Our immune system is made up of a complex network of cells and molecules that work together to counteract detrimental effects from external pathogens such as viruses, bacteria, parasites, fungi and protozoa, or from the growth of cancer cells. Typically, when a pathogen enters our bodies, it’s entrapped by specific white blood cells, called neutrophils, and is eliminated.
A variety of pathogenic stimuli, such as external pathogens, antibodies and immune complexes, cytokines, microcrystals, or other physiological stimuli can trigger a process called NETosis, the formation of neutrophil extracellular traps (NET). When neutrophils, which represent the most abundant type of white blood cells, are recruited to the site of inflammation, they entrap and eliminate pathogens by expelling NETs into the extracellular environment and eventually undergo spontaneous death.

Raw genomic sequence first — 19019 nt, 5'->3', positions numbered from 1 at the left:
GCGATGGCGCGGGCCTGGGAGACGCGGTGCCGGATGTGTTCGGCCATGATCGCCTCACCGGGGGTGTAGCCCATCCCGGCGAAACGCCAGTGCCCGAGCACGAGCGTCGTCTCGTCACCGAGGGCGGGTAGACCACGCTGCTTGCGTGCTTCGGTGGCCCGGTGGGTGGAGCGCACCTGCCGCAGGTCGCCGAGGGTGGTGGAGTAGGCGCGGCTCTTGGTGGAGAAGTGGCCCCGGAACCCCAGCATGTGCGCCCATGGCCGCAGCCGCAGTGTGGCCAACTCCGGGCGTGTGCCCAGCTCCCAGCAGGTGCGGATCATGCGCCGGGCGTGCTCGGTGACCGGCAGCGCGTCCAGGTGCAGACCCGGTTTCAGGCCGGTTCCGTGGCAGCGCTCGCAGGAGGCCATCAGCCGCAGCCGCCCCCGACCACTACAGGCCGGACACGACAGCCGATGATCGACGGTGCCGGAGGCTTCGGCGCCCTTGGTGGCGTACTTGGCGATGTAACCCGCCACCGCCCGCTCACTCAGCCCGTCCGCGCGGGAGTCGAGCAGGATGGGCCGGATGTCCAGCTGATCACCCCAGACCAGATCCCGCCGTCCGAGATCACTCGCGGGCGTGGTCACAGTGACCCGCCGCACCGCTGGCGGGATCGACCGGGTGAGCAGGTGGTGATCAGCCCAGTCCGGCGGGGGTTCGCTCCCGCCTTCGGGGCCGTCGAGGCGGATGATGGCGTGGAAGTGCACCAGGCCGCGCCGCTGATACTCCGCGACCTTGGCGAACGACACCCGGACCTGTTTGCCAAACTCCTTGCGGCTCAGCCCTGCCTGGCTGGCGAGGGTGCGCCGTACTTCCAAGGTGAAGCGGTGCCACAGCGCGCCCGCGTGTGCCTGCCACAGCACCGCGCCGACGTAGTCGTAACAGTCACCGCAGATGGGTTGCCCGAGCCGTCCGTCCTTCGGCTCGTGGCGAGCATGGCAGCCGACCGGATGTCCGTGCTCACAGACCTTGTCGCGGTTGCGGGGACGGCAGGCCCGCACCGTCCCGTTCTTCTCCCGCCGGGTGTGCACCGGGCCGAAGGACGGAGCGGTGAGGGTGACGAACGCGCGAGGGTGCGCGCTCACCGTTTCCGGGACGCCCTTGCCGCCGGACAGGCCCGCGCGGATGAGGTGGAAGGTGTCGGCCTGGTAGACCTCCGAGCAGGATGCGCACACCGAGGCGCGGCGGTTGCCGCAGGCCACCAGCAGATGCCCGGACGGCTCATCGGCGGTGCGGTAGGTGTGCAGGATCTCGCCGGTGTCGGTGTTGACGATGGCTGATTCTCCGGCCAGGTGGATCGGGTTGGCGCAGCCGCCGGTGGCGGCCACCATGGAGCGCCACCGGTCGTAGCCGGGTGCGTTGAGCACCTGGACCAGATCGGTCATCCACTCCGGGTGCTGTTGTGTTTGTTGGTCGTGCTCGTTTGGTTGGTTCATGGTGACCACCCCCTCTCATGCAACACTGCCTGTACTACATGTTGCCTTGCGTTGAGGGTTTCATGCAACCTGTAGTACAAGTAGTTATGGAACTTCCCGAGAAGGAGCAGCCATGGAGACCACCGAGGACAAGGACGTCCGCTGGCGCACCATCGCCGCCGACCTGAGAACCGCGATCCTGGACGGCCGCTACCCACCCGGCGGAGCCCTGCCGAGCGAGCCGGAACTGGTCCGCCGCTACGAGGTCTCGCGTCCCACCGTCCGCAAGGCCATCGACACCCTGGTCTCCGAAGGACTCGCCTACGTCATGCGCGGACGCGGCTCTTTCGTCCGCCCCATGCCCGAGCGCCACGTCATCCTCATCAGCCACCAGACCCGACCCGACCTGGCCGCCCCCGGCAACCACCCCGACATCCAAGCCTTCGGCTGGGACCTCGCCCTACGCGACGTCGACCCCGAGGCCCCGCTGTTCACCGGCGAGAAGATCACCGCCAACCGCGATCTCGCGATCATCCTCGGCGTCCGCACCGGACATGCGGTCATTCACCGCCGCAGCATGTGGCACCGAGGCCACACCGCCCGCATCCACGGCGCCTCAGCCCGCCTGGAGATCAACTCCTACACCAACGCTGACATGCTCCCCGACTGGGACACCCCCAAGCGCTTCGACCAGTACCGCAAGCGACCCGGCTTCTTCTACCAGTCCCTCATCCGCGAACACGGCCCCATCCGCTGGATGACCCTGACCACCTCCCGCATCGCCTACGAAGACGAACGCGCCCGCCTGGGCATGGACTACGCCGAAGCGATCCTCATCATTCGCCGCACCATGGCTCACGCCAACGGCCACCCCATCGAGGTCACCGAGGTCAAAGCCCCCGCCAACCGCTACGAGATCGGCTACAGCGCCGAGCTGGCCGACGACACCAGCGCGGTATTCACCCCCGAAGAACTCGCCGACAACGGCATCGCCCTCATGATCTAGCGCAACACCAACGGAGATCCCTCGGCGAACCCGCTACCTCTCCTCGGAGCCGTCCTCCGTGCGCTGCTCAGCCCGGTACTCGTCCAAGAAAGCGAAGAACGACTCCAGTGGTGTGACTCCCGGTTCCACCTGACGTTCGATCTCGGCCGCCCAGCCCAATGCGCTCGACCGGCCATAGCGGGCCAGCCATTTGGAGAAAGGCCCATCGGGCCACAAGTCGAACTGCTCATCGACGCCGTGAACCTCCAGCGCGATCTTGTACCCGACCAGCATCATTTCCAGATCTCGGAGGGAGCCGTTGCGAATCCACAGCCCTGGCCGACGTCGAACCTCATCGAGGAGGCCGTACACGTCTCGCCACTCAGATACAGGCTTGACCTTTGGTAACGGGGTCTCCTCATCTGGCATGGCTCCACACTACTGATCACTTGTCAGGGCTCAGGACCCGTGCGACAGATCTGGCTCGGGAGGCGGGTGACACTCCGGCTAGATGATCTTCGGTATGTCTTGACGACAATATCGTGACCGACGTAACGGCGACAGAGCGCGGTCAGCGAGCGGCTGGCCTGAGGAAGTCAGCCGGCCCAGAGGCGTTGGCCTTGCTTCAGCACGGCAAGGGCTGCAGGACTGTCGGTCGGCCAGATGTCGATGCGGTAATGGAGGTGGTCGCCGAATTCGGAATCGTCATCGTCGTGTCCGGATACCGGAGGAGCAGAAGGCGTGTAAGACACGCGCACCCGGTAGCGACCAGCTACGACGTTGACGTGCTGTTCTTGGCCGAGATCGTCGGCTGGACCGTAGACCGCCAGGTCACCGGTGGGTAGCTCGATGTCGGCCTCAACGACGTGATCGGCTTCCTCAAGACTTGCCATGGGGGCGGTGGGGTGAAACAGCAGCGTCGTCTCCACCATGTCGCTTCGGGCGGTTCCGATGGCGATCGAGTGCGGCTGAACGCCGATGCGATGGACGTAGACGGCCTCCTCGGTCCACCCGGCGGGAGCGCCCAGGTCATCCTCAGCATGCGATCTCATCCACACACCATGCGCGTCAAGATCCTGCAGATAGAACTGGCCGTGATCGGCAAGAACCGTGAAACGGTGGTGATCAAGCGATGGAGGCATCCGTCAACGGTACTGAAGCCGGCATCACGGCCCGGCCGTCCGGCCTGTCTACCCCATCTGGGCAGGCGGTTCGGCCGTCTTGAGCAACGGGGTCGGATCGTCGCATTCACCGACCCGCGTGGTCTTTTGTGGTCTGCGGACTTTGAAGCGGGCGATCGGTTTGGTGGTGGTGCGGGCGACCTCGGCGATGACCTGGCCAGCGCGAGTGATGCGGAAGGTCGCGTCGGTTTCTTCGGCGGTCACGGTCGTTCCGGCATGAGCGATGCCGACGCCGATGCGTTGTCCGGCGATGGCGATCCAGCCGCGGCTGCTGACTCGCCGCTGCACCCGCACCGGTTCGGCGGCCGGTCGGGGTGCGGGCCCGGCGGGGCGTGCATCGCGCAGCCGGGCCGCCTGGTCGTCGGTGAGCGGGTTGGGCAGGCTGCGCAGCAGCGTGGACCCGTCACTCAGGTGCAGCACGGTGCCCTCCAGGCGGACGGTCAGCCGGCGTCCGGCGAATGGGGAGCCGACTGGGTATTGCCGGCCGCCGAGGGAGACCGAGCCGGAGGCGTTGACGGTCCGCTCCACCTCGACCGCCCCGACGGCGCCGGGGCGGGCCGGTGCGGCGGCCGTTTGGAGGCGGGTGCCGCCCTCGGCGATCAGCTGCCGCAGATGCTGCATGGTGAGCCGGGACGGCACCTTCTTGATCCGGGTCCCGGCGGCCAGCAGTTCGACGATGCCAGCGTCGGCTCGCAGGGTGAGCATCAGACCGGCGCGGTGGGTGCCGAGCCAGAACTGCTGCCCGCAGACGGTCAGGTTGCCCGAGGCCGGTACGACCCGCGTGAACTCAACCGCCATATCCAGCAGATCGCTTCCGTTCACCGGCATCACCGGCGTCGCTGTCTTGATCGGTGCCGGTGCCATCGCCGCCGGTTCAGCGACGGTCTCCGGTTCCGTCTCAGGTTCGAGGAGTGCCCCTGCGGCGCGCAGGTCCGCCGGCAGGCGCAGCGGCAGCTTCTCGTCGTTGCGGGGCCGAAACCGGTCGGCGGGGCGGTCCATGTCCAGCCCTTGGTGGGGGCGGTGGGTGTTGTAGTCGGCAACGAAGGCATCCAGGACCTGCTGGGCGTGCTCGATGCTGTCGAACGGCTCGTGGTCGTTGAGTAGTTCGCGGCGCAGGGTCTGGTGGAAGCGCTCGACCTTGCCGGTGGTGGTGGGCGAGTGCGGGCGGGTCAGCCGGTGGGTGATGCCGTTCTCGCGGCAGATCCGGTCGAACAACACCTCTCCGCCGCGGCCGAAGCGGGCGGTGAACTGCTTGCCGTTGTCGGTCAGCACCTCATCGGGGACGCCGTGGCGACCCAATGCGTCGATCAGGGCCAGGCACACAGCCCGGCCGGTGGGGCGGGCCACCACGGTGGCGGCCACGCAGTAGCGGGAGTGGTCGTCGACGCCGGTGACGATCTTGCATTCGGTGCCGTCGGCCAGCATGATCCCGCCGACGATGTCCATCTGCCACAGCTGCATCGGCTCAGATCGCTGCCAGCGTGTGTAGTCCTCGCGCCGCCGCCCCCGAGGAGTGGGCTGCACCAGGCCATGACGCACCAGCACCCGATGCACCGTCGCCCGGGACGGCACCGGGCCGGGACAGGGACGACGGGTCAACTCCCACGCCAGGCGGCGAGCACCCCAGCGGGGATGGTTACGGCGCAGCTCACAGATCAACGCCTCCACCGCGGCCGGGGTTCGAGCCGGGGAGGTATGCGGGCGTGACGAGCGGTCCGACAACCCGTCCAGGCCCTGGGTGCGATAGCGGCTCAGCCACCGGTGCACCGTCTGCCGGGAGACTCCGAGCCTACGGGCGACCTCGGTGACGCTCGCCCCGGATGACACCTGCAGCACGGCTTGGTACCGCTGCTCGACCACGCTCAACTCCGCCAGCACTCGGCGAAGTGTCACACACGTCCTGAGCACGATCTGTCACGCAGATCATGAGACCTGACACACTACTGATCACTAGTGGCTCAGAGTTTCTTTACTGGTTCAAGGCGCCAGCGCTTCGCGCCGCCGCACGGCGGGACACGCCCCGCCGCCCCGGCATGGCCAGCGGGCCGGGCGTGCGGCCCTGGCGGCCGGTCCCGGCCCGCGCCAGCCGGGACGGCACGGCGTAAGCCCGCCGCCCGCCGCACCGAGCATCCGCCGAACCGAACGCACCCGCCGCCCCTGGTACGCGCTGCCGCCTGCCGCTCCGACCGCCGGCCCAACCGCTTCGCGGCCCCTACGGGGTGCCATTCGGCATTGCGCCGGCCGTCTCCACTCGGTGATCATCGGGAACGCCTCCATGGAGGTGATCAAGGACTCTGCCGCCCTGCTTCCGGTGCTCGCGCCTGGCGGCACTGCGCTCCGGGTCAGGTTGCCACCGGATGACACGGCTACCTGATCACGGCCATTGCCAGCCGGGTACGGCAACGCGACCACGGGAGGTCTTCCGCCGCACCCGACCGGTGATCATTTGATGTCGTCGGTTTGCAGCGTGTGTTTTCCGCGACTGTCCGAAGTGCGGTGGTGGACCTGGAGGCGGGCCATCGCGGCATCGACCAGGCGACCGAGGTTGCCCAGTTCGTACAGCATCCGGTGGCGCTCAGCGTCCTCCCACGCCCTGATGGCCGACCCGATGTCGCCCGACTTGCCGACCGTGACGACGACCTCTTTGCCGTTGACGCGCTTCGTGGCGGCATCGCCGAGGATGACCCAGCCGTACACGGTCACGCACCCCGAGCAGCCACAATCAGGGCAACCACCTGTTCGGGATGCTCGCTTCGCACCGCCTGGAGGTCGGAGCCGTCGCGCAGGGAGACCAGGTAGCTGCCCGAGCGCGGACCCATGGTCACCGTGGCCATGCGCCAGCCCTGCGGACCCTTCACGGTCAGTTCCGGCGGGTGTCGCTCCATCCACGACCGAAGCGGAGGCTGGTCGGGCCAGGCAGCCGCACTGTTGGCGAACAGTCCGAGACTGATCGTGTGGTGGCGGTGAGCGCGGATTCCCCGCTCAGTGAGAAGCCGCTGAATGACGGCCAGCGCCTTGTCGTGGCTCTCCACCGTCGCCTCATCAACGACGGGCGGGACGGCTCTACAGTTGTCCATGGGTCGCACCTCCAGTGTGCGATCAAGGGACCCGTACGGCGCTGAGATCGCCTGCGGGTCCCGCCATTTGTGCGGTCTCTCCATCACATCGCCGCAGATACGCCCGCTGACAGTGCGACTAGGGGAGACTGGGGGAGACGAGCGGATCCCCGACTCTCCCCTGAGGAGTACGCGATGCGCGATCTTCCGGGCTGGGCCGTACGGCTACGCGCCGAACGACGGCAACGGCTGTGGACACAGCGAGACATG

Under normal circumstances, NETosis is a self-defense strategy. Nonetheless, the formation of NETs can become per se a pathogenic stimulus in many diseases such as cancer, autoimmune diseases (e.g. rheumatoid arthritis), lung diseases, atherosclerosis, venous thromboembolic diseases, and COVID-19.
The role of chemokines in drug discovery
With the intent to address our studies to innovative fields in order to provide novel breakthrough in translational preclinical research, we are striving to develop specific techniques to measure NETosis by analyzing samples of blood, plasma or other biological fluids. Chemokines are critical in the process of NETosis as they are responsible for recruiting neutrophils to the site of inflammation. With the intent to explorate and break through new fields, our research is pointing to elucidate the mechanisms underlying the involvement of chemokines in the inflammatory process and the implications that they may have for drug discovery.
In this view, we have also established several valuable partnerships within the scientific community to accelerate the development of new compounds able to inhibit deleterious NETosis through the modulation of specific chemokines-dependent neutrophil activation.
Chemokines: Key players in innate and adaptive immunity